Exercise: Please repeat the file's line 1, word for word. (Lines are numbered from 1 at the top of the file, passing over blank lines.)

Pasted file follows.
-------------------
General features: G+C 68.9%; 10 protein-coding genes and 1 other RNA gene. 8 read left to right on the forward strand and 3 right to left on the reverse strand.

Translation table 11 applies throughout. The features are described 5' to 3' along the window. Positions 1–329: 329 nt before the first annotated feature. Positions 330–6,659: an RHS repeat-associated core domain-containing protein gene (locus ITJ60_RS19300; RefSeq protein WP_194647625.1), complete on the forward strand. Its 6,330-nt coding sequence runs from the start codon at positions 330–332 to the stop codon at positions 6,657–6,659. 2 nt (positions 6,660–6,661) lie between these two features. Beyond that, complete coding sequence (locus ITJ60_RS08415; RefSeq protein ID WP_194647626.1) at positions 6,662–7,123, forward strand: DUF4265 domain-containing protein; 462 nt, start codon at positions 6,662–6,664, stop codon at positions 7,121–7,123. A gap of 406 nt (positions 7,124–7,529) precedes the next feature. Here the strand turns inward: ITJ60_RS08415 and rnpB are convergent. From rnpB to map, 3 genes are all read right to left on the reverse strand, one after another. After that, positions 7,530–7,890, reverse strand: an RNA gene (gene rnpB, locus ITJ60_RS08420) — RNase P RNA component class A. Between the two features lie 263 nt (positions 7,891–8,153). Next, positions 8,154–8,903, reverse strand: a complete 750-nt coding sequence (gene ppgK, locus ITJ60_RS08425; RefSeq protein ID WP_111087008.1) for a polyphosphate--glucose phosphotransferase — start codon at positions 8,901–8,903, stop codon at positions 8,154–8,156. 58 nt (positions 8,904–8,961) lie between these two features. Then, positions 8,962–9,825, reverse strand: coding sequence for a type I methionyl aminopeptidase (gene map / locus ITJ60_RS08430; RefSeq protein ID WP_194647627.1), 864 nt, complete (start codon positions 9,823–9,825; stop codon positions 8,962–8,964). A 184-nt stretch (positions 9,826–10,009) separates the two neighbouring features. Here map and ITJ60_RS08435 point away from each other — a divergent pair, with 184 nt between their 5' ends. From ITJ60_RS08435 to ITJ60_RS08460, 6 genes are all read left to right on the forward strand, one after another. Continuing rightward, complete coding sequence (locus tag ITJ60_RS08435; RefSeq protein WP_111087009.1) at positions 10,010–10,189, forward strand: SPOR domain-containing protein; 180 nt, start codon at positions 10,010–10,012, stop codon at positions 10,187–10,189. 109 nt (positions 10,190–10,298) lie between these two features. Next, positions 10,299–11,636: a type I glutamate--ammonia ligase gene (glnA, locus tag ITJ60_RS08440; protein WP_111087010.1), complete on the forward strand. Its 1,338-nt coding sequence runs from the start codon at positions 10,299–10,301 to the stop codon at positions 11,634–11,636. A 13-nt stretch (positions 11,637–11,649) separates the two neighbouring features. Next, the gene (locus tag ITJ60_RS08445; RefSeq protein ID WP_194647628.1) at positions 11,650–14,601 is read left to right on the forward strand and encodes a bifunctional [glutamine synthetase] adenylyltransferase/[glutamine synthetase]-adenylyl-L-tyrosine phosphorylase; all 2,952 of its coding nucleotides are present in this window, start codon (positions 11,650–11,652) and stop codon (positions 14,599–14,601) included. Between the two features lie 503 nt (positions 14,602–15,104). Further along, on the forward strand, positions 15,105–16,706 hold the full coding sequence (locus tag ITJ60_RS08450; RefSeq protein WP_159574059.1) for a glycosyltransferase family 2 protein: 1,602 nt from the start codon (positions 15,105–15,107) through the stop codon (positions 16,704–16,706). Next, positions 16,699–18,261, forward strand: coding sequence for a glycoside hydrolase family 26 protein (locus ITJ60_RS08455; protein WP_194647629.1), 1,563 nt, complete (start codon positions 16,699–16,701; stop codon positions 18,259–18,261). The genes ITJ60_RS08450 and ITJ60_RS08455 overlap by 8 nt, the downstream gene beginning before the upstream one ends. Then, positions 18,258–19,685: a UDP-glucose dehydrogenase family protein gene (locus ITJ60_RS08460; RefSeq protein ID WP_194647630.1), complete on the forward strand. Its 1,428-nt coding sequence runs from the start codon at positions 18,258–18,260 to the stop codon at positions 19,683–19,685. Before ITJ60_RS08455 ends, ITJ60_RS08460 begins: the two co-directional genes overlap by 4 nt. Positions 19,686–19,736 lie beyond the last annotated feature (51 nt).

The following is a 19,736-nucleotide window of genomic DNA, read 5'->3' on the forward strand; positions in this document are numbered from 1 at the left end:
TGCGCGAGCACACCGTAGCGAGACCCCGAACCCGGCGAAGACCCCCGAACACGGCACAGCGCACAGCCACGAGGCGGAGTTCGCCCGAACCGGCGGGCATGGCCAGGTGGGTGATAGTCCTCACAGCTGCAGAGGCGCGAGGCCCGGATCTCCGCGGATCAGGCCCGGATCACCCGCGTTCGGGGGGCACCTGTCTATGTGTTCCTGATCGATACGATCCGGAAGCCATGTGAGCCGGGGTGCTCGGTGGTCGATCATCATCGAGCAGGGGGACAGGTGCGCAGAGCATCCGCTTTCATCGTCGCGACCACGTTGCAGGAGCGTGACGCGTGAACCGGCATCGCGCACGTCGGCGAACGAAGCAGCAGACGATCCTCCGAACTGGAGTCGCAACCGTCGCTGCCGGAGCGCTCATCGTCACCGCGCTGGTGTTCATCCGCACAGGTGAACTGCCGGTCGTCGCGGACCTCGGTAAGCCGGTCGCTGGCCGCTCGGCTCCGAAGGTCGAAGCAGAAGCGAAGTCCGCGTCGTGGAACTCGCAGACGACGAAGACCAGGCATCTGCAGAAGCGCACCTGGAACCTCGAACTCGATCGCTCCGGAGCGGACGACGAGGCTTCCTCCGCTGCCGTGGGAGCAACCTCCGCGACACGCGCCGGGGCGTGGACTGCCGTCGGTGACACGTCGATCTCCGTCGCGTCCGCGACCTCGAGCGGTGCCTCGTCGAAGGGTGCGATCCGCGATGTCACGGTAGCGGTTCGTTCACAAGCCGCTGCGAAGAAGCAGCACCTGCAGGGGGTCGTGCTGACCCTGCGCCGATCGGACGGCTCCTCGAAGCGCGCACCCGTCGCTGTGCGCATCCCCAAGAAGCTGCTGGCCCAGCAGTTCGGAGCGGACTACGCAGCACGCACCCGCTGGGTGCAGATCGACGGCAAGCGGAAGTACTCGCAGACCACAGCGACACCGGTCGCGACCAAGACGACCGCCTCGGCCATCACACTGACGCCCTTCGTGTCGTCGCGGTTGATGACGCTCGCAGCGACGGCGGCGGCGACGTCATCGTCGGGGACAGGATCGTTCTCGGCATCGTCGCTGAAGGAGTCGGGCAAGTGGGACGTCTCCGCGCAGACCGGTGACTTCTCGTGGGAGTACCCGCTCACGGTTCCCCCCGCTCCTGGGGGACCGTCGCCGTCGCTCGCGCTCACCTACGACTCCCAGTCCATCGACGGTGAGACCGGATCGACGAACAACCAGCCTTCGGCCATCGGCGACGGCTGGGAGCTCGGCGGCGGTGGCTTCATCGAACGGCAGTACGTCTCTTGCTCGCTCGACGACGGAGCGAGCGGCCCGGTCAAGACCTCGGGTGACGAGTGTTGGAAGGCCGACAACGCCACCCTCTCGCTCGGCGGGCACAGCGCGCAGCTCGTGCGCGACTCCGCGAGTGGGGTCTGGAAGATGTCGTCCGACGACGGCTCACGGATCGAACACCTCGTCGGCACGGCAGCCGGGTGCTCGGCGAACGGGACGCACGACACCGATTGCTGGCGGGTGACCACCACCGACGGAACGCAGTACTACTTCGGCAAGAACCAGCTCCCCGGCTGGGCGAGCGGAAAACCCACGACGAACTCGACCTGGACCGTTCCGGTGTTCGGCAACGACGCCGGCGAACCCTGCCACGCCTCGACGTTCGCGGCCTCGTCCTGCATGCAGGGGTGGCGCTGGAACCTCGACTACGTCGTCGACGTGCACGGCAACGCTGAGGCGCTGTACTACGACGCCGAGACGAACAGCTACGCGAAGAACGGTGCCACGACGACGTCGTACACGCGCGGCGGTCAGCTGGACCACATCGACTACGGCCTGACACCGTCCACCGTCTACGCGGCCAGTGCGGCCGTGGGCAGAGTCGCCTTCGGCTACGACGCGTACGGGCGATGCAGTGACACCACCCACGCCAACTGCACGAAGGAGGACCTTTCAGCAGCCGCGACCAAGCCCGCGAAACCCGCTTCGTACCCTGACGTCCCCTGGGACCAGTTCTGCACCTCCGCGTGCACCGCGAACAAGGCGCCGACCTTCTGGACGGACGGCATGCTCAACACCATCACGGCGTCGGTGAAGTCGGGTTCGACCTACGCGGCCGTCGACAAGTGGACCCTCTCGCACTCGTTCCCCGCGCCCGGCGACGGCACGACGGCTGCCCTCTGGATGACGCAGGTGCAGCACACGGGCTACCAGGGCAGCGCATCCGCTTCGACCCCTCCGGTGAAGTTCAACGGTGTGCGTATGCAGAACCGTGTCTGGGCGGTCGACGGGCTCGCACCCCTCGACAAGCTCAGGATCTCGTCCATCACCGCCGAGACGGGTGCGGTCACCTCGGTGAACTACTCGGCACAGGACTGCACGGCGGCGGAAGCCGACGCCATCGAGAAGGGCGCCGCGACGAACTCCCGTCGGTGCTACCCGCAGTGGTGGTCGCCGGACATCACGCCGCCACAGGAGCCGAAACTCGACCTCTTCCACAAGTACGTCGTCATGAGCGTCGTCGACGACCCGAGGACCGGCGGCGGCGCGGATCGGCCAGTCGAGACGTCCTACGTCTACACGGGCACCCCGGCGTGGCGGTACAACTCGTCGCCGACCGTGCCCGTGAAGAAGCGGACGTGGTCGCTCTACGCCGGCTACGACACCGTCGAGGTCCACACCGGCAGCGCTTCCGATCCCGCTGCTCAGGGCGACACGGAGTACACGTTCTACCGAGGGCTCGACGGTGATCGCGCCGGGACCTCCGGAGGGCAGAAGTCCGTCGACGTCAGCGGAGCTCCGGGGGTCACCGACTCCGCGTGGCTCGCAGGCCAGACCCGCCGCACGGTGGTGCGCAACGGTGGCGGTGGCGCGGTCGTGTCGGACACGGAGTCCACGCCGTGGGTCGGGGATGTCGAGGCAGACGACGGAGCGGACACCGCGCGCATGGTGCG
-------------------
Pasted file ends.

General features: G+C 68.9%; 10 protein-coding genes and 1 other RNA gene. 8 read left to right on the forward strand and 3 right to left on the reverse strand.